Warnings for scams that could target college students

The Better Business Bureau has ways to avoid identity theft

ROANOKE, Va. – Thousands of college students have recently arrived on campuses in southwest Virginia, and scammers could be targeting them.

The Better Business Bureau has some warnings for students to help them avoid losing money to scams. One tactic to be aware of is what could look like a request from a school to update personal or banking information. That can be an attempt at identity theft.

It can look believable if it uses the school’s logo, but Julie Wheeler, who's president and CEO of the Better Business Bureau serving western Virginia, said a university should direct students to a familiar login page if anything is wrong with account information.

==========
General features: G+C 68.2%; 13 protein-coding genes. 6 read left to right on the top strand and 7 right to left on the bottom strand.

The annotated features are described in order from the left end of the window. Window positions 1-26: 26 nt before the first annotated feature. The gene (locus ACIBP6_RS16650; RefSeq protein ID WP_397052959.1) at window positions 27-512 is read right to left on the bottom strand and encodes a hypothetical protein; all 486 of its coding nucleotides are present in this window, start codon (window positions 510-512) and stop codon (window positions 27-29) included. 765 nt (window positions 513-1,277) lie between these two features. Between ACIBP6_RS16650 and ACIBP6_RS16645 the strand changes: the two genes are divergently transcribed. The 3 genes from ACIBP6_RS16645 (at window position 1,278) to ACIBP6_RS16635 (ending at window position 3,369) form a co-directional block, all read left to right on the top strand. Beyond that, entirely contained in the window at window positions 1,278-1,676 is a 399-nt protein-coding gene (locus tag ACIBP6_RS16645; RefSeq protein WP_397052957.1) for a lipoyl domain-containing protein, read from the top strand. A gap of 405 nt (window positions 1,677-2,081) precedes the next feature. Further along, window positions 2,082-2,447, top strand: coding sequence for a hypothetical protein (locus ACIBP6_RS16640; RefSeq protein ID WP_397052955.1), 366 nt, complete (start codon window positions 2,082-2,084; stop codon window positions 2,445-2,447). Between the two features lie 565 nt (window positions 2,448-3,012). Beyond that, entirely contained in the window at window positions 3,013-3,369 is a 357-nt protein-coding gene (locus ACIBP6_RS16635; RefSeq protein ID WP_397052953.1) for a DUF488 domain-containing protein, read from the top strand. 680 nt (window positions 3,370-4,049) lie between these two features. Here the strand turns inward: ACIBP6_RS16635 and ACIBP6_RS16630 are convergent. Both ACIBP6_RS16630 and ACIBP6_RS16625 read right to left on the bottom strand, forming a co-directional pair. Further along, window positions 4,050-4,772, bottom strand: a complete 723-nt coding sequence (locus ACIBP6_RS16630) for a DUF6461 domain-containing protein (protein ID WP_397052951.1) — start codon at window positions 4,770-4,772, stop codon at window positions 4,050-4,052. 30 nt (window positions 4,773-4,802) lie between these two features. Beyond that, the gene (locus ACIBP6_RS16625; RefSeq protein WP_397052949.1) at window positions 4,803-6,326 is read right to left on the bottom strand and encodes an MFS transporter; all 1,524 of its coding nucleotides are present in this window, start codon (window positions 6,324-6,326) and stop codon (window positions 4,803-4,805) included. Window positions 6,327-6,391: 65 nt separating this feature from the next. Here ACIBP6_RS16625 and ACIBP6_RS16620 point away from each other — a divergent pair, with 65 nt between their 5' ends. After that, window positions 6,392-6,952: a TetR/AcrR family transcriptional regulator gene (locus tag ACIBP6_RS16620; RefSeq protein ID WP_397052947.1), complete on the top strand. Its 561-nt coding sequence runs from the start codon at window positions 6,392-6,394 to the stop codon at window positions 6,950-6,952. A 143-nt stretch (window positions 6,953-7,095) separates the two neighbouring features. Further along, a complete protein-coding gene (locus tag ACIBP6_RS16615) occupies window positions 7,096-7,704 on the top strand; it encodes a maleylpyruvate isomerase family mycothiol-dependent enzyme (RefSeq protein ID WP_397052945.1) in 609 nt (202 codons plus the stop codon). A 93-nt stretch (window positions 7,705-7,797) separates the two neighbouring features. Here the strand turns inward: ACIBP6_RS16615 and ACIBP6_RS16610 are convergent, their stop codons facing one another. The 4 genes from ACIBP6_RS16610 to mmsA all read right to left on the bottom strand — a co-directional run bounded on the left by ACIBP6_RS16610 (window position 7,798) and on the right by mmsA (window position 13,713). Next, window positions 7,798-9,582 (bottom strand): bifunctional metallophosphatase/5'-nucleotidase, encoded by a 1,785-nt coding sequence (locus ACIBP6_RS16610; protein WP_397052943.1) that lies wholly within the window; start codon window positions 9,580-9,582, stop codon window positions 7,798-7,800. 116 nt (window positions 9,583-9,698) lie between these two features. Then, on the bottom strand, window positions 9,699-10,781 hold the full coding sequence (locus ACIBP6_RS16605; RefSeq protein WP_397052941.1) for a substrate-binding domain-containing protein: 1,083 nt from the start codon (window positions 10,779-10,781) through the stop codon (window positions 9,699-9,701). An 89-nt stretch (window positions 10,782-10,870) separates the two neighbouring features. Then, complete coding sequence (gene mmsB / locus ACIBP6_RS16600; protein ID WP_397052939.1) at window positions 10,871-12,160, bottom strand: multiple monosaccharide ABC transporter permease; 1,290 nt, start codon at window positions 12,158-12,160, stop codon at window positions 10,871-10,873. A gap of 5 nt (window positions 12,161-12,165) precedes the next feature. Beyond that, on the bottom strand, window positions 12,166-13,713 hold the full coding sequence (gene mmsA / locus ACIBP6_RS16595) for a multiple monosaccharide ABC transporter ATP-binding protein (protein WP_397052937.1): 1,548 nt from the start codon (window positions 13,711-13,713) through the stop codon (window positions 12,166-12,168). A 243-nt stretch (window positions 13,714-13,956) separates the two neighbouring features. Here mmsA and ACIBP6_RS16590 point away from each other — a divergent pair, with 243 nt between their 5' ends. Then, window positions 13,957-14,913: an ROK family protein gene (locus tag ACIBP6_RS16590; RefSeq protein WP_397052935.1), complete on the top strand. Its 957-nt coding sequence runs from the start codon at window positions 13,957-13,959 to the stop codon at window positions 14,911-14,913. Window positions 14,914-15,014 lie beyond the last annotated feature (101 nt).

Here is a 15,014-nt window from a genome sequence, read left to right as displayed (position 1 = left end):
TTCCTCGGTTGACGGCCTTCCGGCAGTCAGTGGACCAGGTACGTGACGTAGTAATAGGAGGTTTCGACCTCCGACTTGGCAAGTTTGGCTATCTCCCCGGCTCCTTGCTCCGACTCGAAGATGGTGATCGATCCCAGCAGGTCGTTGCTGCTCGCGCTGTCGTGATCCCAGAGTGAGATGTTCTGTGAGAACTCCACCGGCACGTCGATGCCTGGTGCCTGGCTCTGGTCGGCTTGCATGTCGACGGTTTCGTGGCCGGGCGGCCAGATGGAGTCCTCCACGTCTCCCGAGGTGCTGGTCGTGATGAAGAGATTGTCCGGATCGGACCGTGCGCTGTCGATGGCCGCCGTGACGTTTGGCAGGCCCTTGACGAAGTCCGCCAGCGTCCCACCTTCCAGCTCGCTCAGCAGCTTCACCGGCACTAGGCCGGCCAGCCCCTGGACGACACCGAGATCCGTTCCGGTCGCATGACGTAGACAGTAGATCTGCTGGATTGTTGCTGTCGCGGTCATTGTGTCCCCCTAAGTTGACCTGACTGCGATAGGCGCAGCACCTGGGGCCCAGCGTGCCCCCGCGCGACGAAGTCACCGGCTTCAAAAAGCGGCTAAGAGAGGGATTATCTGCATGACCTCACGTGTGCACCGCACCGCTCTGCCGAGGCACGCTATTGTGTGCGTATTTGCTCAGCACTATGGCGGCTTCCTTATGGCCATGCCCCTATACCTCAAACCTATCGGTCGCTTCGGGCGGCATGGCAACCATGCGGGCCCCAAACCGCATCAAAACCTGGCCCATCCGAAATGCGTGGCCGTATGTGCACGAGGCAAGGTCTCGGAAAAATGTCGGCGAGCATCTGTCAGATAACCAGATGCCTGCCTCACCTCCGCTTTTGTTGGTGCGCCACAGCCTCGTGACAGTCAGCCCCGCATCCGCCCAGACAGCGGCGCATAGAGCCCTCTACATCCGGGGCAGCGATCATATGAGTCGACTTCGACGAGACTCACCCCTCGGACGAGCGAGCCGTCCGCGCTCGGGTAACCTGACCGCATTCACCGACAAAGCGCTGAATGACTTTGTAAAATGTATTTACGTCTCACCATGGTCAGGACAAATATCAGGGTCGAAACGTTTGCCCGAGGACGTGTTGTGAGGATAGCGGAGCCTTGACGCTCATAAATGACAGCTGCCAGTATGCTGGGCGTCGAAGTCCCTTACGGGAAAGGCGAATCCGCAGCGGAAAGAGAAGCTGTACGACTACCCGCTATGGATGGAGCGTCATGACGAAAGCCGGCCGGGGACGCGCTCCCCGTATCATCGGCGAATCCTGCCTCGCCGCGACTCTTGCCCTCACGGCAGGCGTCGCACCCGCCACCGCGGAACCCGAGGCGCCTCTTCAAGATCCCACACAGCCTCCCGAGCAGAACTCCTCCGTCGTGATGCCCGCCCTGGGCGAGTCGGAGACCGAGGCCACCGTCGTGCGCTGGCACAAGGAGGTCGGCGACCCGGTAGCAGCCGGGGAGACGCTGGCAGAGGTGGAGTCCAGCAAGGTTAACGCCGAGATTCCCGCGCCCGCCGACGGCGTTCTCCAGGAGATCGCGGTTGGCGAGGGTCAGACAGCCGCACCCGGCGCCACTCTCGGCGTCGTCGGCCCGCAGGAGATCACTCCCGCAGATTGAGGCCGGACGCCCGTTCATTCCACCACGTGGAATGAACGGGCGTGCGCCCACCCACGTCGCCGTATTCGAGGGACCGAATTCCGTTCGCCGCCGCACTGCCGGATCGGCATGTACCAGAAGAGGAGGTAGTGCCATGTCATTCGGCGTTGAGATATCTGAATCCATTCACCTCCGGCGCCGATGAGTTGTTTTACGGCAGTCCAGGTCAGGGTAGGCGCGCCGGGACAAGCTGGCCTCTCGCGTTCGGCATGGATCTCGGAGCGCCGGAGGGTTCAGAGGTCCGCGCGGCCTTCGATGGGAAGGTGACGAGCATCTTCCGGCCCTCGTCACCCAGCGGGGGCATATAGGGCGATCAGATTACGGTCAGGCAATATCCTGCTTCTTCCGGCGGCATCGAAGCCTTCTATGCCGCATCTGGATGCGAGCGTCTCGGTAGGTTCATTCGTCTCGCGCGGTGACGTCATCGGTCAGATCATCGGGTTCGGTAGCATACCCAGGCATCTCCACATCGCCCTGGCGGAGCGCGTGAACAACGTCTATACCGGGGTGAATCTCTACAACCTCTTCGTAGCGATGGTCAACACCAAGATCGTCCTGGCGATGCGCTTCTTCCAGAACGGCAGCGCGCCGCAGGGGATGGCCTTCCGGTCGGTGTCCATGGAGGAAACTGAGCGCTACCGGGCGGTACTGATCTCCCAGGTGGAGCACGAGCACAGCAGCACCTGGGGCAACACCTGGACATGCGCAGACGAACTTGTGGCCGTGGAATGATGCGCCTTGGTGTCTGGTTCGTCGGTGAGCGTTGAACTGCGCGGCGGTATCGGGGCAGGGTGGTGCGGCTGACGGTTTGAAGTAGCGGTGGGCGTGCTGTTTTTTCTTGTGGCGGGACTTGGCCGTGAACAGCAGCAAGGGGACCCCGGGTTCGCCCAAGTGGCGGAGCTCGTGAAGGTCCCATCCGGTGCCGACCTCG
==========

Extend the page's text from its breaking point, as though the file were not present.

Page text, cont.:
"It's phishing emails, but it's done in ways that target you, your bank account," she said. "It may come as a text message. It may come as an email."

Wheeler said students shouldn’t ever give out their debit card number to someone else and they shouldn’t share personal information, which is something to watch out for in close spaces like dorms.

She said students should be skeptical of credit card offers. Those scams could destroy someone’s credit for years.

"If someone has enough personal information, they could fill a credit card offer out for you, but give their address to where you don't even know the card's been issued," she said.

Wheeler said college-age young adults can be the most vulnerable because of their inexperience.

"You have to realize everybody on campus is not your friend," she said. "It is a community. It's like any community that you're in. There are going to be people that want to take advantage of others."

She said if students want a credit card, it’s best to work with their parents in their hometown if they haven’t built up their credit.

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